Theremin Sonatas – Original Works for Theremin & Piano – Carolina Eyck, Theremin/ Christopher Tarnow, piano – Audio CD with a single video track – Genuin Classics 15363, 56:41 (10/9/15) [Distr. by Naxos] **:
Four Theremin sonatas well-played, but I suspect uncomfortable for many listeners.
The Theremin is not a neutral instrument. People instantly recognize its ‘science fiction sound’ because it was over-used in a lot of low-budget films. The instrument was invented in 1928, and perhaps was noticed seriously by the public in films like Spellbound and The Lost Weekend. It acquired its science fiction reputation in the classic Day the Earth Stood Still.
The instrument’s controlling section usually consists of two metal antennas that sense the relative position of the Thereminist’s hands and control oscillators for frequency with one hand, and amplitude (volume) with the other. The electric signals from the theremin are amplified and sent to a loudspeaker. There is no physical contact between the soloist and the instrument.
On this disc we get four Theremin sonatas written by Christopher Tarnow. The Theremin soloist is Carolina Eyck, with Tarnow at the piano. The Theremin can have a wide range of sounds, sometimes sounding like an electronic violin, at other times like a flying saucer. In these sonatas we get a pretty full sample of what the instrument can do.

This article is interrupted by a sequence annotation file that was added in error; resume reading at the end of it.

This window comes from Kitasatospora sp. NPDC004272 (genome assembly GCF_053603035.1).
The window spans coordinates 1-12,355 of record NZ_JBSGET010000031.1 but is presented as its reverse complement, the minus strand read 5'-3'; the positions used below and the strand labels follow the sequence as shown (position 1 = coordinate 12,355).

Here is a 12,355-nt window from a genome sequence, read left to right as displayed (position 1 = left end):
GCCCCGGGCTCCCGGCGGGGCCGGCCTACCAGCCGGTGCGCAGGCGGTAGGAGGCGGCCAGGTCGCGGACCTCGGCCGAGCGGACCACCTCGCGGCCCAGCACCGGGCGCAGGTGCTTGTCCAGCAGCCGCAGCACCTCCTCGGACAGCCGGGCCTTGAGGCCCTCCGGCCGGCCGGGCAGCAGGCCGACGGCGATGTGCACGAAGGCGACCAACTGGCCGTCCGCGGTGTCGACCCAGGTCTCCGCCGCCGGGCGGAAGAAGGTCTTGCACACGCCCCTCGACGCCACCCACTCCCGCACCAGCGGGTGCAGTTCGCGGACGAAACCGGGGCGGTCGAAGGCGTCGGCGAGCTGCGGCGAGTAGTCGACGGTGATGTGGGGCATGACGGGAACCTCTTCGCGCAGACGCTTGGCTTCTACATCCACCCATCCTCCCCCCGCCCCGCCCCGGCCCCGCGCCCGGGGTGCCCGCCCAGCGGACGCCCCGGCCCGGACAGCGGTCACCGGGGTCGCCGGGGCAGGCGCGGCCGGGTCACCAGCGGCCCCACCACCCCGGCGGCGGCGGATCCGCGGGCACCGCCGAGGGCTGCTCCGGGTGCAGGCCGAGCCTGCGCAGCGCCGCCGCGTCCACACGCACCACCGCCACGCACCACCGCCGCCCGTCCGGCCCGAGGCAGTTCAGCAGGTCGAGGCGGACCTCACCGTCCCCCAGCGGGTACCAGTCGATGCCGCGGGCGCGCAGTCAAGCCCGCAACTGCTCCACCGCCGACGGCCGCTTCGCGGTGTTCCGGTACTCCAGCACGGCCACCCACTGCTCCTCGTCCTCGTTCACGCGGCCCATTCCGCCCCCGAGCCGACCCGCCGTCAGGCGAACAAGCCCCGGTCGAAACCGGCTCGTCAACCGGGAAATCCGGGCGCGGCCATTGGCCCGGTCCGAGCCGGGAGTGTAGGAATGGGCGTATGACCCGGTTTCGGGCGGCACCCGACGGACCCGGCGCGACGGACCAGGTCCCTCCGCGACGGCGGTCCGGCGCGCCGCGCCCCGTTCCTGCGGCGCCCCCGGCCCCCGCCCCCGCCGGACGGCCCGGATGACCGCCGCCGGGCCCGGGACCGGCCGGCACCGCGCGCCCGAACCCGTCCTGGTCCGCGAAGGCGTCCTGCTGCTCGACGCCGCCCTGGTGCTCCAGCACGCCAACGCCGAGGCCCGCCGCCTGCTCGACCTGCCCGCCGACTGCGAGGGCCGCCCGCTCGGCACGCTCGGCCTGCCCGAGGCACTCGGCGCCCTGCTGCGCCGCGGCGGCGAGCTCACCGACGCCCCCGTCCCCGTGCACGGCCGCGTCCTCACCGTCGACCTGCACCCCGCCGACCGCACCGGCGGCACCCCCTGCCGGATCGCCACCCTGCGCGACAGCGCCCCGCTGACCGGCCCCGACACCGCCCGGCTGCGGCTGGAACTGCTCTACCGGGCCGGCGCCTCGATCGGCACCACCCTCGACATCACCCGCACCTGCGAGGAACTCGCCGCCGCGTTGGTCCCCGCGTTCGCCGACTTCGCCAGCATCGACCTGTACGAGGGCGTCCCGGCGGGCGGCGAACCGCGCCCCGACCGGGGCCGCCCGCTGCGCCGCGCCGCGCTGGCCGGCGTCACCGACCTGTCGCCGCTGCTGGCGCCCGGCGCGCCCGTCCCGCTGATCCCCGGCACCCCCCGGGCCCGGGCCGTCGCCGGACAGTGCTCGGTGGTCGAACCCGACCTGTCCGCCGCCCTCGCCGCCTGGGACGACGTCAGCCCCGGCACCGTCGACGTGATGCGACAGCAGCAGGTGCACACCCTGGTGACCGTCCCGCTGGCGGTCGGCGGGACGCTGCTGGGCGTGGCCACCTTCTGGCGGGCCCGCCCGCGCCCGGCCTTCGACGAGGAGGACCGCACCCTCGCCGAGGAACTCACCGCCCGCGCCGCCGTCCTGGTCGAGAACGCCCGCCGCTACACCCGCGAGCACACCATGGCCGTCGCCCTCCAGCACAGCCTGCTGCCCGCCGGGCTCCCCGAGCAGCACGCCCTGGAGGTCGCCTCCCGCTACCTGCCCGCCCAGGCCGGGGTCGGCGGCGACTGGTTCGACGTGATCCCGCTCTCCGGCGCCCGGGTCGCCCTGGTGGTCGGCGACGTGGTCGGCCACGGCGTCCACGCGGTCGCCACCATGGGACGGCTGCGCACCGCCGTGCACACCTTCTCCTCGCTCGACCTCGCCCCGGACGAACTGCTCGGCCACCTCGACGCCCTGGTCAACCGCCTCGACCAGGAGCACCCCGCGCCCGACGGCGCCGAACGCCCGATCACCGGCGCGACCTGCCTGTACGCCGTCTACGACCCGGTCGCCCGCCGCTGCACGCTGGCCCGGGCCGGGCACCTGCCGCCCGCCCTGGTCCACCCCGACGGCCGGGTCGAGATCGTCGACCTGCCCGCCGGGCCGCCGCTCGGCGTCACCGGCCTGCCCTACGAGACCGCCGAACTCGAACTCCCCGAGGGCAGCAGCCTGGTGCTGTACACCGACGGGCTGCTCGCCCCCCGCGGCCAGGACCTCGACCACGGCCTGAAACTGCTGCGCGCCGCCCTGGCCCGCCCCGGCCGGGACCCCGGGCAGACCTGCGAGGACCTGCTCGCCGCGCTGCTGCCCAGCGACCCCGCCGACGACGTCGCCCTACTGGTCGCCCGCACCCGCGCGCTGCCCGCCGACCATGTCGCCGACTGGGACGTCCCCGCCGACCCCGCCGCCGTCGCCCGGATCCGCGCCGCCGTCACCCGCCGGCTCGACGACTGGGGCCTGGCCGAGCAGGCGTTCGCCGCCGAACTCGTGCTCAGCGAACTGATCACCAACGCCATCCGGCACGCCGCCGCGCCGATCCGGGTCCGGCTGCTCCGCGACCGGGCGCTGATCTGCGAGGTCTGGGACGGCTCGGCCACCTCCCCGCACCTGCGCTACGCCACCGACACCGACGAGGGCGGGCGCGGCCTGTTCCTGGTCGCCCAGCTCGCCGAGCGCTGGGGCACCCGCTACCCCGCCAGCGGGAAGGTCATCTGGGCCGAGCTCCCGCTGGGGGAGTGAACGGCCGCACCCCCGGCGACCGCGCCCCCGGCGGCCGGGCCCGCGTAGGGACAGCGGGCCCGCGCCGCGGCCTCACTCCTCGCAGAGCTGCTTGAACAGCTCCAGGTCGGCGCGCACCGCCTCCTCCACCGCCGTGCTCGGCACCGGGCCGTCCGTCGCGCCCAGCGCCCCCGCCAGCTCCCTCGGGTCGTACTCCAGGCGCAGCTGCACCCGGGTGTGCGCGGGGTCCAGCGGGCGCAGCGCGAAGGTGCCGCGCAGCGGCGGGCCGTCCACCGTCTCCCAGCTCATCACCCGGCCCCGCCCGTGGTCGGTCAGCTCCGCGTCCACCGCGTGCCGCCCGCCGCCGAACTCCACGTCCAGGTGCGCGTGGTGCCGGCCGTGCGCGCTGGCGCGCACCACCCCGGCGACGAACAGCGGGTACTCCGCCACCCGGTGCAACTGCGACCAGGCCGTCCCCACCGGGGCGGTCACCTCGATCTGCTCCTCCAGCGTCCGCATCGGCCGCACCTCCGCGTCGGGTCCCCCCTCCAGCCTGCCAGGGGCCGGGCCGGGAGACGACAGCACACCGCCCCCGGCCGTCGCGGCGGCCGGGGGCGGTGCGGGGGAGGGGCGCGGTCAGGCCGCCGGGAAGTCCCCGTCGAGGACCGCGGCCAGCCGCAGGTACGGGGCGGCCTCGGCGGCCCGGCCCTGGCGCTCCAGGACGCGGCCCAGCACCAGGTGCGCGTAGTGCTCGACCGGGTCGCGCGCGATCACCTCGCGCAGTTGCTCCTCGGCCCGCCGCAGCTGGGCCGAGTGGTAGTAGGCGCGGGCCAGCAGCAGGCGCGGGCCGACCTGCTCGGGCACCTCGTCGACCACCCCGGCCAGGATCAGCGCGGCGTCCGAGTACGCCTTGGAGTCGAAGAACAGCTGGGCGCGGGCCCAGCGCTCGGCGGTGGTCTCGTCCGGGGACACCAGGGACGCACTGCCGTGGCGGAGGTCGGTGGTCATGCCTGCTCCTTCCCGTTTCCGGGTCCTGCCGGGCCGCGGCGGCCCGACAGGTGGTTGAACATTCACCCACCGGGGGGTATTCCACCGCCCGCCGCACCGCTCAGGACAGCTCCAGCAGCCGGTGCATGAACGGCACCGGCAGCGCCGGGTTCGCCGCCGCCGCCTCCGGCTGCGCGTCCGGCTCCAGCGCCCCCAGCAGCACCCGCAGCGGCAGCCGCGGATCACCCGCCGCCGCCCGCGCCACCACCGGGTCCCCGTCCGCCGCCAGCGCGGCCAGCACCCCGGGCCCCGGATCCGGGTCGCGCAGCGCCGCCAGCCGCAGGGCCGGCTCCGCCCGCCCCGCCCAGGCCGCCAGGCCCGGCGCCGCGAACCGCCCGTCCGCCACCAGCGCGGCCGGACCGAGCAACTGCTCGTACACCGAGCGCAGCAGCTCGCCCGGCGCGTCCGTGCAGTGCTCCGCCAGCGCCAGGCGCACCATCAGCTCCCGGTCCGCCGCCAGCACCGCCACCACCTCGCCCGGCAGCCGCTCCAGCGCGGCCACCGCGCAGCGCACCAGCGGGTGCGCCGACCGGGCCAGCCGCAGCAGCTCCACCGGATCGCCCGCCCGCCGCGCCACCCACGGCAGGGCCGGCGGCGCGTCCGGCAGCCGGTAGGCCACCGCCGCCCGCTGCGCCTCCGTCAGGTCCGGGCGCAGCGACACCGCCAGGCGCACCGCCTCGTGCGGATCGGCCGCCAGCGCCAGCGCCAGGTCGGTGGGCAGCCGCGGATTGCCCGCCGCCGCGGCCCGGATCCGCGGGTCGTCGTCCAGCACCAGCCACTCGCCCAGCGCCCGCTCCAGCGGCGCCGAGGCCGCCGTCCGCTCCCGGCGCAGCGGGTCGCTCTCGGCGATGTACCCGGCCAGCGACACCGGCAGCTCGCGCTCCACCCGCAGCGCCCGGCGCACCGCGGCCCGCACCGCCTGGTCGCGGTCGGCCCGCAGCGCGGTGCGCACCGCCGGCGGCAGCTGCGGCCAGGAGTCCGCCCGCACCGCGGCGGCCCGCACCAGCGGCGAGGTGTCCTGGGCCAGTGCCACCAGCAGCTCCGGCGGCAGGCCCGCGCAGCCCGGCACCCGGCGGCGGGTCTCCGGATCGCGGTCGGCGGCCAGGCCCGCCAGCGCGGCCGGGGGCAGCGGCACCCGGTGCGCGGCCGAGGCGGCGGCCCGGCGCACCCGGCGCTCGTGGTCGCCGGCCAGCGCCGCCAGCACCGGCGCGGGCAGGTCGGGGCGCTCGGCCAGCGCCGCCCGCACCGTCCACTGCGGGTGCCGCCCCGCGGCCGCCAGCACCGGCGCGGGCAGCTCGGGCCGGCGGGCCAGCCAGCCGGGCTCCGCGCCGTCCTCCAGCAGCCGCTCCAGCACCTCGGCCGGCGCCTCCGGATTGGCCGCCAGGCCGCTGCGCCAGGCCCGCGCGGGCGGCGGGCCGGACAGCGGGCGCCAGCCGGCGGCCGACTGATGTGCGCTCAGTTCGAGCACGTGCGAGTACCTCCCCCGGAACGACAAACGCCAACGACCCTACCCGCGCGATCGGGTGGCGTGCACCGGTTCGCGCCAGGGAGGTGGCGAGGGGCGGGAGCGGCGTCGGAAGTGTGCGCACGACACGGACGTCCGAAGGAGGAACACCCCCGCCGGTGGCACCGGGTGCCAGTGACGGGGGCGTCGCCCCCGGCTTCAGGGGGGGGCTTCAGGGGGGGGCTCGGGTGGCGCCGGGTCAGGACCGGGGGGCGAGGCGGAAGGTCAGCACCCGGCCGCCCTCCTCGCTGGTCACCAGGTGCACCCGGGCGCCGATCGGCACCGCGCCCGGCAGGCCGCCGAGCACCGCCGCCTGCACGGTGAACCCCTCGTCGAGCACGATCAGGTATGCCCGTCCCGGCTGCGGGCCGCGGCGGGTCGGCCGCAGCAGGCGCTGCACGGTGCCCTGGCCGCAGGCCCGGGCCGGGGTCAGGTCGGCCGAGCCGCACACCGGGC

I like the music when the Theremin is a bit subtle. But in some places, like the first movement of the Sonata for Theremin and Piano No. 2 things go pretty far off the rails for my taste, and the music gets just uncomfortable and dissonant. But the next movement of the sonata is lovely. The contrasts make the disc a bit of an effort to listen to, at least for my sensibilities.
Still, there is no denying the talent involved. Years ago I was given a Theremin as a gift. It’s incredibly difficult to play, and getting true control of the instrument, as Ms. Eyck has, is no small task. Who would like this disc? Lovers of the avant-garde, open-minded lovers of contemporary music, and Theremin groupies.
The musicianship is of very high quality. The recording is quite good. The instrument is captured accurately, and the stereo image is solid.
One bonus on the disc is a video track with a wonderful explanation by Ms. Eyck of the Theremin and its qualities. It’s a very worthwhile segment to view, but you’ll need a computer CD drive to watch it. While I appreciated the effort, and compositions, this is just not a disc I could sit through repeatedly. Others will find it fascinating.
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